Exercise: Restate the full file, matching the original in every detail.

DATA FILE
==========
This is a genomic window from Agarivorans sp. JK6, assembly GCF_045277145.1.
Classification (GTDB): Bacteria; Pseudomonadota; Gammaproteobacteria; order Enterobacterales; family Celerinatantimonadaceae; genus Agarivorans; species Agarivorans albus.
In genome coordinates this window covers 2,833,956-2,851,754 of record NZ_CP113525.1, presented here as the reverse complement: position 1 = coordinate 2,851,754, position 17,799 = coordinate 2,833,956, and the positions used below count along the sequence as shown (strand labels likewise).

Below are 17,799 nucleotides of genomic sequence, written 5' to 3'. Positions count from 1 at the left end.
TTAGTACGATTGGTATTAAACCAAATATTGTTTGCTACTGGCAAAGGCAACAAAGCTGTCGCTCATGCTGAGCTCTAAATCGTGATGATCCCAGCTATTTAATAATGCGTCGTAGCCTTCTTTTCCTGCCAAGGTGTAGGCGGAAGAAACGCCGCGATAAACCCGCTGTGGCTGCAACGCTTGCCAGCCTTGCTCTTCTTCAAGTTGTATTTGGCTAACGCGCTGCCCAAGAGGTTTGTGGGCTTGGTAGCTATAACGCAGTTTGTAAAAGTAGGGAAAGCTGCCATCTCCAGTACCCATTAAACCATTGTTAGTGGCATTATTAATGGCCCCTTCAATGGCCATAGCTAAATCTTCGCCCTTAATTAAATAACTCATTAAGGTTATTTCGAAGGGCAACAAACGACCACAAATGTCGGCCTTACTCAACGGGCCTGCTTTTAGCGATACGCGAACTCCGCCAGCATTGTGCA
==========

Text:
This is a genomic window from Agarivorans sp. JK6, assembly GCF_045277145.1.
Classification (GTDB): Bacteria; Pseudomonadota; Gammaproteobacteria; order Enterobacterales; family Celerinatantimonadaceae; genus Agarivorans; species Agarivorans albus.
In genome coordinates this window covers 2,833,956-2,851,754 of record NZ_CP113525.1, presented here as the reverse complement: position 1 = coordinate 2,851,754, position 17,799 = coordinate 2,833,956, and the positions used below count along the sequence as shown (strand labels likewise).

Below are 17,799 nucleotides of genomic sequence, written 5' to 3'. Positions count from 1 at the left end.
TTAGTACGATTGGTATTAAACCAAATATTGTTTGCTACTGGCAAAGGCAACAAAGCTGTCGCTCATGCTGAGCTCTAAATCGTGATGATCCCAGCTATTTAATAATGCGTCGTAGCCTTCTTTTCCTGCCAAGGTGTAGGCGGAAGAAACGCCGCGATAAACCCGCTGTGGCTGCAACGCTTGCCAGCCTTGCTCTTCTTCAAGTTGTATTTGGCTAACGCGCTGCCCAAGAGGTTTGTGGGCTTGGTAGCTATAACGCAGTTTGTAAAAGTAGGGAAAGCTGCCATCTCCAGTACCCATTAAACCATTGTTAGTGGCATTATTAATGGCCCCTTCAATGGCCATAGCTAAATCTTCGCCCTTAATTAAATAACTCATTAAGGTTATTTCGAAGGGCAACAAACGACCACAAATGTCGGCCTTACTCAACGGGCCTGCTTTTAGCGATACGCGAACTCCGCCAGCATTGTGCA